Expanded networks, bright ideas and new horizons for local democracy research and practice summarizes this year’s Local Democracy Academy, which took place June 6-10 at Uppsala University, Visby, Sweden.
64 participants from 28 countries took part in the experimental, highly participatory conference to explore how transformative Local Democracy can work to bring people and politics together.
Why transformative local democracy?
Testimonies from all over the world point to the same conclusion: Trust is crucial for transformative local democracy – both in each other and in governments.
– Transformative local democracy is about legitimacy and achieving change in people’s conditions to participate in local level decision-making. It identifies innovative ways to give people a voice in the establishment of their local communities, says Anders Lidström, session leader of the thematic stream dedicated to figure out what this really is.
– Local democracy goes beyond local governments – it involves all groups and individuals who strive to participate in the formal and informal life of the community, added Leslie Kern, session leader of the Feminist Cities thematic stream.
Participants illustrate the relevance of this endeavor when we asked them to finish the following sentence:
Bringing people and politics together is important because…
…there is no politics without people! – Leslie Kern, Canada
…it’s the way to dismantle inequalities – Raksha Janak, South Africa
…everything stands or falls based on responsive leadership – Moses Tetui, Uganda
…I can’t think of anything more feminist! – Aila Bandagi, India
…many people feel disconnected from politics and this stimulates a return to realizing the importance of inclusive politics – Ben Stoman, South Africa
Connecting research and practice
Throughout the conference with its 8 thematic streams, the research-policy connection remained central. In 18 Local Democracy Labs, researchers met local government officials that are part of ICLD programmes to discuss pressing issues faced by the municipalities. The researchers also allocated time and effort to transform their research into policies for sustainable, digitalized, healthy, feminist cities, which were presented on stage during a livestreamed (LINK) event in the iconic democratic arena of Almedalen, Visby. Watch the energetic policy pitching here.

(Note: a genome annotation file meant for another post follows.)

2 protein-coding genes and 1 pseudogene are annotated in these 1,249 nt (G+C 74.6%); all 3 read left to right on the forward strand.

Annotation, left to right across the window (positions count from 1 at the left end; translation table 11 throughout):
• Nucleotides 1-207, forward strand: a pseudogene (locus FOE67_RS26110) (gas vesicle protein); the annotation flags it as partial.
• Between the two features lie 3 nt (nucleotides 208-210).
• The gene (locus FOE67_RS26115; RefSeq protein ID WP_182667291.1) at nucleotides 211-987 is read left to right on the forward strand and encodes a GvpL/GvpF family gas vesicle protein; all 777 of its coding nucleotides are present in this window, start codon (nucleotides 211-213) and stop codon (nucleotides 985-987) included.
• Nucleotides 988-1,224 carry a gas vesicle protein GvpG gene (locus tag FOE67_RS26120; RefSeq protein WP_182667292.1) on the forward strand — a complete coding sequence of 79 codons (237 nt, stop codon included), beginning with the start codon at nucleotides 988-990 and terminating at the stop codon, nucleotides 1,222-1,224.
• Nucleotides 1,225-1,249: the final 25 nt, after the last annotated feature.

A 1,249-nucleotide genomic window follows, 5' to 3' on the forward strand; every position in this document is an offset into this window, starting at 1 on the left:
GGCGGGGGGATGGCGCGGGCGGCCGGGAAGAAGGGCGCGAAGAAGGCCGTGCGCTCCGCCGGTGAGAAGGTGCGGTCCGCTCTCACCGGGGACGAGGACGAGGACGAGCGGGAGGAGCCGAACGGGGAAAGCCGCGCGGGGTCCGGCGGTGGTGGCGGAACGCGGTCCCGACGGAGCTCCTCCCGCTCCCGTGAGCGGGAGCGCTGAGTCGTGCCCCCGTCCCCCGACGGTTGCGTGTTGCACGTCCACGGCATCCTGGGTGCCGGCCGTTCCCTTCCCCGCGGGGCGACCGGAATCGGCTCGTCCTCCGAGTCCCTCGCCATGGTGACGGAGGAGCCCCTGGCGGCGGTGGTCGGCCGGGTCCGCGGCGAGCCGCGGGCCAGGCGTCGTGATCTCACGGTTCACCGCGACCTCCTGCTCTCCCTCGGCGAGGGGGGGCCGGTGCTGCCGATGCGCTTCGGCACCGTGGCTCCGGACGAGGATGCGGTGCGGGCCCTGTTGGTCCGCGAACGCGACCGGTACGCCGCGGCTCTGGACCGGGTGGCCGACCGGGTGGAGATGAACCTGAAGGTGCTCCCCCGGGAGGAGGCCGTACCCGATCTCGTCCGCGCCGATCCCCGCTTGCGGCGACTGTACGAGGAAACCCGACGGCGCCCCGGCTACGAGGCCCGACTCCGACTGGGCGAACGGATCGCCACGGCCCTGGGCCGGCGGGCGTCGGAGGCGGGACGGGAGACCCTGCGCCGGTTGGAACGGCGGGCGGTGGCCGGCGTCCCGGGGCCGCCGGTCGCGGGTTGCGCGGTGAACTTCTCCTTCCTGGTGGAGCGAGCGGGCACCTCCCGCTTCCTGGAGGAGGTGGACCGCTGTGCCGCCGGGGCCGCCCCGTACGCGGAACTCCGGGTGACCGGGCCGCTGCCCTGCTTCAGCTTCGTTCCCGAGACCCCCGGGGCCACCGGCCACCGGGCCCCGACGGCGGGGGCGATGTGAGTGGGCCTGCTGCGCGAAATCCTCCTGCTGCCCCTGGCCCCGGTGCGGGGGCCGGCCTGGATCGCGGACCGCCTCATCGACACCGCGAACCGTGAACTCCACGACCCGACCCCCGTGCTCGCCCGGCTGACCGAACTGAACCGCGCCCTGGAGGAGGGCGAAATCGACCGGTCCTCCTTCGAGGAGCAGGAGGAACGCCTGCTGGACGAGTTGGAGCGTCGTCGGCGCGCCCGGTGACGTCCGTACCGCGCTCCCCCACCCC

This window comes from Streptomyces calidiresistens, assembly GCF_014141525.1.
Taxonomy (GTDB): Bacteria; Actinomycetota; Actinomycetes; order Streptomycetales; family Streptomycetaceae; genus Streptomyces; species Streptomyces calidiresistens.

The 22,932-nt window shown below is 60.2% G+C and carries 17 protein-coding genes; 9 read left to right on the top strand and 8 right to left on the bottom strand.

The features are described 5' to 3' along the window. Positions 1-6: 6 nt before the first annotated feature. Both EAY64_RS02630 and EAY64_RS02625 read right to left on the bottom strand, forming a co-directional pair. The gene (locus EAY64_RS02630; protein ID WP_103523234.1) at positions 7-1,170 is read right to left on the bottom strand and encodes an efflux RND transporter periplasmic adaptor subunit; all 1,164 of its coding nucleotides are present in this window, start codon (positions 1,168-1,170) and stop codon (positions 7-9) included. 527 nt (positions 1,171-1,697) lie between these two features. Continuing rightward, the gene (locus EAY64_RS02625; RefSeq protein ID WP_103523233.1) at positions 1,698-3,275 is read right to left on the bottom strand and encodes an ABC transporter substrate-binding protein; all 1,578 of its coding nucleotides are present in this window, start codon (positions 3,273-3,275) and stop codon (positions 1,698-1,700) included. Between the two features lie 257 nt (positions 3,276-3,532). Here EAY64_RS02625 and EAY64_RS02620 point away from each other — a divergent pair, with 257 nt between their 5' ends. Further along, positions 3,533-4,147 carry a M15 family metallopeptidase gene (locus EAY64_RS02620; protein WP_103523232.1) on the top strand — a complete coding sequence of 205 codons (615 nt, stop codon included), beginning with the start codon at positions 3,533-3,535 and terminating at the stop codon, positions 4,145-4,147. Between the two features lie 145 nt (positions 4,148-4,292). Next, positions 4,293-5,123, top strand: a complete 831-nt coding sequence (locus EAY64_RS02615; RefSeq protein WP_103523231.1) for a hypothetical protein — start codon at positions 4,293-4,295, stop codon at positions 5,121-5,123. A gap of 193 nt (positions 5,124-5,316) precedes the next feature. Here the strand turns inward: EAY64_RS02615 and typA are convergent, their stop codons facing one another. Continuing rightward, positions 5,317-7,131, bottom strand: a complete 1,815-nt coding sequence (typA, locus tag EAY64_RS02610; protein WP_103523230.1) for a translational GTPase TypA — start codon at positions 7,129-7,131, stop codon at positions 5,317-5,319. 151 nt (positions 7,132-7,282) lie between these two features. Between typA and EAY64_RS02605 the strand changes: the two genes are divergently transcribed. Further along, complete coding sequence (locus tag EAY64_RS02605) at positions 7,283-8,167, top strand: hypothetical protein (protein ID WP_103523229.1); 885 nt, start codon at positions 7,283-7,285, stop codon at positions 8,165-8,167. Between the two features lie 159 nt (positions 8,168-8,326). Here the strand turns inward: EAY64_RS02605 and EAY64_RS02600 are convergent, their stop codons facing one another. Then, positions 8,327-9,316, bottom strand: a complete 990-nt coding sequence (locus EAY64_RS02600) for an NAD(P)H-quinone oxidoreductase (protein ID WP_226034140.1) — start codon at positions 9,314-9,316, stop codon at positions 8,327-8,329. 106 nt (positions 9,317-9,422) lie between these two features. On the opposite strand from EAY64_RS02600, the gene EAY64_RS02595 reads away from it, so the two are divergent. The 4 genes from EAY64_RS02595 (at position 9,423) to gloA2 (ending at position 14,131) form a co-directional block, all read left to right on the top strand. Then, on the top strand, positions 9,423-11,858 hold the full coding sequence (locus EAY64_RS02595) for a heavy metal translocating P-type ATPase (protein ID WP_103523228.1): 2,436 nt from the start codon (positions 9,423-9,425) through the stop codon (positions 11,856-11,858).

Image: whiteboard/ presentation/Johan on stage with group?
Social events filled an important role to improve peer learning and co-creation. Bicycle tour, world café with snacks brought from the four corners of the world, people bingo – all served to build lasting connections while exploring diversity, culture and nature. A special dinner was held in tribute to women in local democracy, inspired by The Historical Dinner Project.
What comes next?
When asked about the main takeaways from the Academy, researchers echoed “network”, “network”, “network!” So why are research networks important? Jua Cilliers, session leader, describes how the diversity of participants reinforces the transdisciplinary thinking necessary to meet the challenges of transformative local democracy:
Some results are direct and tangible – such as the formation of a Working Group on Child-focused Cities – whereas other are being molded and built over the coming year(s). ICLD will direct funding to action research projects and case studies based on discussions and sessions during the conference, and collaborations have already been initiated between participants and municipalities to increase city managers’ understanding of the Sustainable Development Goals.
Read further reflections by Josh Learner, session leader in the Participatory Budgeting stream in this blog post.
We look forward to seeing the fruits of the LDA 2022 ripen over the coming weeks, months and years. Follow ICLD on social media to stay updated on upcoming events and conferences.